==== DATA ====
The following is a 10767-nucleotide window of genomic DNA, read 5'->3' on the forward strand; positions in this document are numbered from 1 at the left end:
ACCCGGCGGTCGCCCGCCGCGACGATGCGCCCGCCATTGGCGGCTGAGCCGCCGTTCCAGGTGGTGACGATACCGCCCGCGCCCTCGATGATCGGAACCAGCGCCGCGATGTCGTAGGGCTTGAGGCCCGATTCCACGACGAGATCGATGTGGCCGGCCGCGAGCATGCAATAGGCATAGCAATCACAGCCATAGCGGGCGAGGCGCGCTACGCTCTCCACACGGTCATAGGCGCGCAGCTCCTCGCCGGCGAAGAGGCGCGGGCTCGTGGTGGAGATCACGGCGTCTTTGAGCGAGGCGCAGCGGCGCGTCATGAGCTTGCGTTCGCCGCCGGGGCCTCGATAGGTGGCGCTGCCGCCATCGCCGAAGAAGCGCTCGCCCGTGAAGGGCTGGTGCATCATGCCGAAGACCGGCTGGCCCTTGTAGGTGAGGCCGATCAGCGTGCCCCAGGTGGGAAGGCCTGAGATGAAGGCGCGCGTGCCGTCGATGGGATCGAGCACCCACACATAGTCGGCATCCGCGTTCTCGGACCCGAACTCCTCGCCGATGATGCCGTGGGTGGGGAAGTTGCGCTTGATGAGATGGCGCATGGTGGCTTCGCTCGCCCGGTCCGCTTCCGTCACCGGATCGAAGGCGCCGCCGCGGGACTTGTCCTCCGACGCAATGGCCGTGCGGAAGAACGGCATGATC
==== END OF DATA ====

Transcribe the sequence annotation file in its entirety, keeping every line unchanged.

The following is a 10767-nucleotide window of genomic DNA, read 5'->3' on the forward strand; positions in this document are numbered from 1 at the left end:
ACCCGGCGGTCGCCCGCCGCGACGATGCGCCCGCCATTGGCGGCTGAGCCGCCGTTCCAGGTGGTGACGATACCGCCCGCGCCCTCGATGATCGGAACCAGCGCCGCGATGTCGTAGGGCTTGAGGCCCGATTCCACGACGAGATCGATGTGGCCGGCCGCGAGCATGCAATAGGCATAGCAATCACAGCCATAGCGGGCGAGGCGCGCTACGCTCTCCACACGGTCATAGGCGCGCAGCTCCTCGCCGGCGAAGAGGCGCGGGCTCGTGGTGGAGATCACGGCGTCTTTGAGCGAGGCGCAGCGGCGCGTCATGAGCTTGCGTTCGCCGCCGGGGCCTCGATAGGTGGCGCTGCCGCCATCGCCGAAGAAGCGCTCGCCCGTGAAGGGCTGGTGCATCATGCCGAAGACCGGCTGGCCCTTGTAGGTGAGGCCGATCAGCGTGCCCCAGGTGGGAAGGCCTGAGATGAAGGCGCGCGTGCCGTCGATGGGATCGAGCACCCACACATAGTCGGCATCCGCGTTCTCGGACCCGAACTCCTCGCCGATGATGCCGTGGGTGGGGAAGTTGCGCTTGATGAGATGGCGCATGGTGGCTTCGCTCGCCCGGTCCGCTTCCGTCACCGGATCGAAGGCGCCGCCGCGGGACTTGTCCTCCGACGCAATGGCCGTGCGGAAGAACGGCATGATC